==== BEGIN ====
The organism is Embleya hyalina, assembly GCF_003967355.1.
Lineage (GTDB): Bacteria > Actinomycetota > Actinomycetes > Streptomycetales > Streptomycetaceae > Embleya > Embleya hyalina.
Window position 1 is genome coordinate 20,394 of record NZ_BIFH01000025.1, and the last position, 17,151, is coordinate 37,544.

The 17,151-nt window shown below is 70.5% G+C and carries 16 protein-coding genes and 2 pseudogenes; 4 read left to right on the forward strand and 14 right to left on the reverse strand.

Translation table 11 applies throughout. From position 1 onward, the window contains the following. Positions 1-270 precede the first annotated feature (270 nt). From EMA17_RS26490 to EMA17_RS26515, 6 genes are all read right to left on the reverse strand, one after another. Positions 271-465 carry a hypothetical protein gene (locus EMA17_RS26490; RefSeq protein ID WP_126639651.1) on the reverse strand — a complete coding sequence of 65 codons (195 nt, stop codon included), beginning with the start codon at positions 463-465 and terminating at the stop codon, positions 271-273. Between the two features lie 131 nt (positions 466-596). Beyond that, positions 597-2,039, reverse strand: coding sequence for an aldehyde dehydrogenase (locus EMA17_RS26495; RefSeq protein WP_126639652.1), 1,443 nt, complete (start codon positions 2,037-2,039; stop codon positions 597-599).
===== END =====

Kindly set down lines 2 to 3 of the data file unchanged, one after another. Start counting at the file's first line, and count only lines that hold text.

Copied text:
Lineage (GTDB): Bacteria > Actinomycetota > Actinomycetes > Streptomycetales > Streptomycetaceae > Embleya > Embleya hyalina.
Window position 1 is genome coordinate 20,394 of record NZ_BIFH01000025.1, and the last position, 17,151, is coordinate 37,544.